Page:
CAA #2: Removing the Element of Surprise: the Consolidated Appropriations Act’s Guidelines for Group Health Plans


The Consolidated Appropriations Act of 2021 (CAA) contained many provisions that directly affect employer sponsored group health plans.  In this blog, we will discuss the provisions of the CAA designed to prevent plan participants from incurring surprise medical bills.

The CAA addresses three separate situations:

  1. one involves payment for emergency services at an out-of-network hospital freestanding emergency clinic;
  2. the second involves payment for non-emergency services performed by out-of-network providers at certain in-network facilities; and
  3. the third applies to air ambulance services from an out-of-network provider.


The CAA requires group health plans to pay for emergency services received at out-of-network facilities:

  • Without imposing any preauthorization requirement or other limitation on coverage that is more restrictive than the plan’s requirements impose to such services at in-network facilities;
  • By applying the in-network cost sharing formula to the out-of-network provider based on the “recognized amount”; and
  • Crediting the participant’s share of the bill to his or her in-network deductible and out-of-pocket maximum.

For a self-insured health plan subject to ERISA, the “recognized amount” will be the “qualifying payment amount.”  This is an amount the plan will determine based on a methodology established by regulations to be issued by the government (no later than July 1, 2021).  It will take into account amounts the plan normally pays to similarly situated in-network providers in 2019 and other factors outlined in the CAA.  There are special rules for plans that did not exist or have contracted rates in 2019 and for new services and supplies.  These amounts are increased annually based on the CPI for all urban consumers.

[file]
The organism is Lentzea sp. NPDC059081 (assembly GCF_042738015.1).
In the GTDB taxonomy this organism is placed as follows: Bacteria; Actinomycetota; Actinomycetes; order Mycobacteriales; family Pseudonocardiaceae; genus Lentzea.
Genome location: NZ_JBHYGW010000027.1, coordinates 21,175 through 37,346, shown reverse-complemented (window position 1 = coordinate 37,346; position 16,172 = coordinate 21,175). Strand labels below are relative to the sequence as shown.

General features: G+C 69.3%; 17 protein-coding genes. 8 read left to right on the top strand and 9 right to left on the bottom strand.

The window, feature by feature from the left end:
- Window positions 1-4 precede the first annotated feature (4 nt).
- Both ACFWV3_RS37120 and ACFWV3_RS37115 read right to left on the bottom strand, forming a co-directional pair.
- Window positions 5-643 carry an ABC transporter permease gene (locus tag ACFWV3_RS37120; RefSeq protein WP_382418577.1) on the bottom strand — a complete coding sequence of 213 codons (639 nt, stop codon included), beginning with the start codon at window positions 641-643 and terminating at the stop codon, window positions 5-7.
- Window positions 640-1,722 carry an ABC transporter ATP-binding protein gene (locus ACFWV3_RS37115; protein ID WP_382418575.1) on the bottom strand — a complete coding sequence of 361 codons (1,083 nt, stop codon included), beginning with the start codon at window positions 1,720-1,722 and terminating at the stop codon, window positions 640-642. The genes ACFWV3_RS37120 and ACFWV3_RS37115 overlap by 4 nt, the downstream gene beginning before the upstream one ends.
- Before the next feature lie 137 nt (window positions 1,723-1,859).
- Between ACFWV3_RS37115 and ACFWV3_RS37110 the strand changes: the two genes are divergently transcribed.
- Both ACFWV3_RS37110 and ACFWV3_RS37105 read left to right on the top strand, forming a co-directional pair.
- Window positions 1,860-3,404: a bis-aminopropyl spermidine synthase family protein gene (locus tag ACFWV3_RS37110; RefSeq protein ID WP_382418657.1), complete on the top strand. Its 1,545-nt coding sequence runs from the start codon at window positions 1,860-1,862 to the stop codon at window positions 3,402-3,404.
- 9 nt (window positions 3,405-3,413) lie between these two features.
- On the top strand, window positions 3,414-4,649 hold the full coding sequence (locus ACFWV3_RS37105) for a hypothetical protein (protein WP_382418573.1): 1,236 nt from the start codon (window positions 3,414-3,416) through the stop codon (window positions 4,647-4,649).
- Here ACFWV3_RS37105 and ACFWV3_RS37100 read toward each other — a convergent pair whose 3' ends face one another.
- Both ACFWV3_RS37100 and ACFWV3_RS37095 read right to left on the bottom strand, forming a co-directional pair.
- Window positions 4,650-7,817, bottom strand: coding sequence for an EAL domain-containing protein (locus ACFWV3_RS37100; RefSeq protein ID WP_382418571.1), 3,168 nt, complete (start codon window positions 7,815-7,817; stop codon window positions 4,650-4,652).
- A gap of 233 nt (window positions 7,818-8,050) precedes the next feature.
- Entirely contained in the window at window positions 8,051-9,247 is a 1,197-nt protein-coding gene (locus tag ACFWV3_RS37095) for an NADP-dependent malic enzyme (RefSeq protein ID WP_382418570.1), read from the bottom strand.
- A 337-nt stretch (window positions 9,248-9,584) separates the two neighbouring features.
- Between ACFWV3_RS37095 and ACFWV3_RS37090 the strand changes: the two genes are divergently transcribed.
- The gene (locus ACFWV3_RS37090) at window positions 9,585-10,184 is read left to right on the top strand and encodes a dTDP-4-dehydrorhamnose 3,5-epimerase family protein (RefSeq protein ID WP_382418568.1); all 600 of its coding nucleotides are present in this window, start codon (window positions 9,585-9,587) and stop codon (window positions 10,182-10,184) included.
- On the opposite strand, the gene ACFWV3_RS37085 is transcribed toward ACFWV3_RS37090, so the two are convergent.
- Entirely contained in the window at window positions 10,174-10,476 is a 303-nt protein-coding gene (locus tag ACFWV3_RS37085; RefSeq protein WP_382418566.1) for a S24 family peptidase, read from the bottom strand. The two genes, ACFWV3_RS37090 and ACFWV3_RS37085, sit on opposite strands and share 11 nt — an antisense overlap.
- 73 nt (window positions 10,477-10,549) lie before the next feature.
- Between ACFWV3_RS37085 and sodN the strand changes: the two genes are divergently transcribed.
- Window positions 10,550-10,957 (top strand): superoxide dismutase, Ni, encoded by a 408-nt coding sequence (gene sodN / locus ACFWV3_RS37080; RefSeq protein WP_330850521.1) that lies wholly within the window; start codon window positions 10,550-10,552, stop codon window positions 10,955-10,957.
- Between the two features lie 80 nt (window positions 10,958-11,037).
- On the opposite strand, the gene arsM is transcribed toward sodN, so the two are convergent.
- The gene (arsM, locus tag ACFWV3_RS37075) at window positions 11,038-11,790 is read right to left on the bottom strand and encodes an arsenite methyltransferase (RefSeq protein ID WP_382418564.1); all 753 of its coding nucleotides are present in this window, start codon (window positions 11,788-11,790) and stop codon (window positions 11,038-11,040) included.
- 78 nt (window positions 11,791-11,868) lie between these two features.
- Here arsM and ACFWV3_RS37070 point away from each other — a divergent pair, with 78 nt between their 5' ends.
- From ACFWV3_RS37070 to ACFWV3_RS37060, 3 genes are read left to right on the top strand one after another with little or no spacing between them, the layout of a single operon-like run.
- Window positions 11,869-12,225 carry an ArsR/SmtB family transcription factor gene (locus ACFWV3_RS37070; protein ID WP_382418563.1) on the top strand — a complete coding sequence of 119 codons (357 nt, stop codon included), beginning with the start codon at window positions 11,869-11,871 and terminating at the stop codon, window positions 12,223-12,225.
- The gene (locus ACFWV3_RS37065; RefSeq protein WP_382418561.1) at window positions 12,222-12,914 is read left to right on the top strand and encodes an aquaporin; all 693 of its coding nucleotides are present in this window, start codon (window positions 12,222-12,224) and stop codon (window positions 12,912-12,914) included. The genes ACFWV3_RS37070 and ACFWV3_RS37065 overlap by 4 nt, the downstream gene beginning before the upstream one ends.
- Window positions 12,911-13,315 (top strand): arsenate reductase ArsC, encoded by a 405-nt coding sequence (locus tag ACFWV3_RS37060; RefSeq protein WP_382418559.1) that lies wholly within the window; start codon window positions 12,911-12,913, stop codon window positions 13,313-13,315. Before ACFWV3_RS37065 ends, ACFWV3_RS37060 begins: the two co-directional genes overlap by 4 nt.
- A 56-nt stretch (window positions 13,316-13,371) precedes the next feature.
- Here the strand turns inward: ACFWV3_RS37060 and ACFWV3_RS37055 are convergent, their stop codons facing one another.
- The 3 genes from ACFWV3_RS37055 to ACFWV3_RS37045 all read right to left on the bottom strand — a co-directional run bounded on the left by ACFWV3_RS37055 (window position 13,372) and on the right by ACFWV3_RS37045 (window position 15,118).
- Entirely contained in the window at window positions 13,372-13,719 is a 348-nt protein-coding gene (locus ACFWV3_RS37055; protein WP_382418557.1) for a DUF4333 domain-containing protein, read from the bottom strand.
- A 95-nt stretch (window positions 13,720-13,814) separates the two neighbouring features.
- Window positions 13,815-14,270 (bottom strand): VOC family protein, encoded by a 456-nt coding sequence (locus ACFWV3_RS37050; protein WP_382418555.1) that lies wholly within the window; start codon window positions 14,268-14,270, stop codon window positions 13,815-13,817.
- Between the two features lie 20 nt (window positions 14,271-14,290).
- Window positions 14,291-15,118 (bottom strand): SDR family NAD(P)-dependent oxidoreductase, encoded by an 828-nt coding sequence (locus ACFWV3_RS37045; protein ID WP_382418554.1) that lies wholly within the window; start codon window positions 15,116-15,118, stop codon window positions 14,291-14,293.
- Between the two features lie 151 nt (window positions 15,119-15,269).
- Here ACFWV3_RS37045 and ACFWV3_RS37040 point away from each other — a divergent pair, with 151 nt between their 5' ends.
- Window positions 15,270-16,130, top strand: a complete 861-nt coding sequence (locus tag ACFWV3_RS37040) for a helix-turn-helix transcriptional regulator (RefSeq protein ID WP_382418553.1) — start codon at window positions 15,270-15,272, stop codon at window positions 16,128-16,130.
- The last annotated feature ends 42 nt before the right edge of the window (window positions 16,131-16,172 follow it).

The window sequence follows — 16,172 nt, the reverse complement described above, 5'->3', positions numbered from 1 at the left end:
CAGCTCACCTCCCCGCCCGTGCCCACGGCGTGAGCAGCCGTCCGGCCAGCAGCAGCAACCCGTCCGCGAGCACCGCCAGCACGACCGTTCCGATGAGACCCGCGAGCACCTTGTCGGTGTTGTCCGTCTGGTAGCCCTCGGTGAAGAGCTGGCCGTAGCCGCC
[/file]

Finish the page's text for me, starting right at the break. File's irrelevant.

The facility is prohibited from balance billing the patient for any amount other than the allowed in-network cost-sharing as applied to the recognized amount.


This section of the law protects patients from having to pay out-of-network providers working at in-network facilities at out-of-network rates unless the provider gives the patient an appropriate notice of the provider’s status as out-of-network.  The law includes detailed requirements for the timing and content of the notice as well as the obligation to obtain a consent from the patient to be treated by the out-of-network provider.  Providers that render services without giving the notice and obtaining the consent must accept the recognized amount for those services from the plan, and cannot balance bill the patient for any amount other than the allowed in-network cost-sharing as applied to the recognized amount.


The rules for out-of-network air ambulance services are similar to those for emergency services, but apply regardless of whether the air transport is an emergency.  Health plans are required to file an annual report with the Secretaries of Health and Human Services and Transportation providing claims information regarding those services.


The initial payment for emergency, non-emergency, and air ambulance services subject to the CAA must be made directly to the facility or provider within 30 days.  If the payment plus cost-sharing does not cover the amount of the bill, the provider or facility may initiate a dispute resolution process within 30 days after receiving the plan’s initial payment (or claim denial).  This sets up a 30-day period to negotiate a mutually acceptable payment amount.  If those negotiations fail, either party may request a final determination of the payment through an independent dispute resolution (IDR) process.

The government will promulgate rules regarding the certification of entities to handle the IDR process.

Each party will submit an offer to the IDR entity; the IDR entity will select the offer that most closely reflects the entity’s judgement regarding the proper amount of payment.  The statute sets out factors the IDR entity must consider in reaching its determination.  The non-prevailing party must pay the IDR entity’s fee.  If the parties negotiate a settlement during the course of the IDR process, the cost must be split equally unless the parties agree otherwise.


Self-insured group health plans will need to amend their plan documents to conform to the new rules for payment of out-of-network claims.  Plans (or their TPAs) must be prepared to negotiate providers’ charges and, if necessary, participate in the IDR process.

One interesting implication: the claims negotiation and offer protocol, if handled by the TPA, could result in the TPA being “deemed” a fiduciary of the plan.  If the TPA is unwilling to assume such duties, it would mean the plan itself must take an active role in resolving these claims.

The plan will must also aggregate air ambulance data and files reports as required by the government.

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